We do a lot of non-traditional sports. For example, we play kinball. No one has heard of kinball before, so you can’t say someone is good at it. It’s normal that in a class there will be students who say they are good at football or basketball, so already people have an expectation of themselves, because they are relating to how other people are viewed. But when you do sports that nobody knows about and the skill level is also low, it really helps to bond and to develop skills like to communicate, the ability to share our feedback, to give empathy…these are skills that are most important in my opinion, at High School, more than learning skills themselves.
Teaching about mental health also plays a role in this. A big part of mental health is vulnerability. It's something that students really struggle with and rightly so - being vulnerable puts you in a place outside your comfort zone. It’s important for young people to be vulnerable; it’s something that allows us to be more human.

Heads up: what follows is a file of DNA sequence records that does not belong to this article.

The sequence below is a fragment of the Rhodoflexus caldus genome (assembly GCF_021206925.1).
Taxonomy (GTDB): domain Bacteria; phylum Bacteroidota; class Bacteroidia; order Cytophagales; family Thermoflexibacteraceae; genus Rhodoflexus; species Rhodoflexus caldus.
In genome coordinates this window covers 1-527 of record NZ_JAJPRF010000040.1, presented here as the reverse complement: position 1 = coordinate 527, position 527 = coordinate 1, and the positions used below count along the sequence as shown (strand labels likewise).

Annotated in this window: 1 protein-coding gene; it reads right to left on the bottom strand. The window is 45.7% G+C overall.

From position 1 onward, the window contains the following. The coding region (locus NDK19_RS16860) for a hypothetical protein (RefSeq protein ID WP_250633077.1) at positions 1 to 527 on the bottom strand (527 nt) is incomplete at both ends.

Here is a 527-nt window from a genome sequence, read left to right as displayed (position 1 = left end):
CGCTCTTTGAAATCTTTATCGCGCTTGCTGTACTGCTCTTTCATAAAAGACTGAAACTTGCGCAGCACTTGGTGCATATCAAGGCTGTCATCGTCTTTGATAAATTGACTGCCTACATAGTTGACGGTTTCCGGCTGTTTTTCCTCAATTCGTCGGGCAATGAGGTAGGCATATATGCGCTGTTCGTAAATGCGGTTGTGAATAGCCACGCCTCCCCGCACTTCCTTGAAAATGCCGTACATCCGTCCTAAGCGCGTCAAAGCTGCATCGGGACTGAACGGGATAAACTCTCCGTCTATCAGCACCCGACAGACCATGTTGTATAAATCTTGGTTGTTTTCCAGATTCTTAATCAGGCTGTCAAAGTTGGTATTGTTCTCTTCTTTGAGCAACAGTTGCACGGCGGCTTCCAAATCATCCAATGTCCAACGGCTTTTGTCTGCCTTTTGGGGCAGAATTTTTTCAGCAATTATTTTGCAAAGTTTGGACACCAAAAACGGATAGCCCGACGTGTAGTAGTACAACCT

How do you help students navigate a challenge?
Our grading is a good example. 40% of the grade is participation, and is broken down into challenge, focus, attitude…these are components based on a student’s ability to connect. If a student is participating and is trying to the best of their abilities, then they have been successful in my subject.
Trying your best is at the core of a challenge, and you can only judge that. But that concept of “what challenge means to every student individually” may take some time. We’re interested in what students’ own goals are, and if they challenged themselves to reach it. We are grateful for students’ efforts - and we say it. We say thank you.
We also see it in Health class. If there are students who are not vocal communicators, and they raise their hand one time in class to say something, I will say to them: “That was awesome. You pushed yourself to an uncomfortable scenario - you can go home and feel proud.”
One of the most important things for me is to get to know my students and celebrate the fact that they are not the same as everybody else. That's what we pride ourselves on at ASH. We’re not all the same, so why would I expect one student to jump as high as another? It’s not expected for everybody to have the same skillset, but it is expected that people understand themselves and understand what challenge means to them.
If a student goes home and knows they did their best, what else can we ask from our students?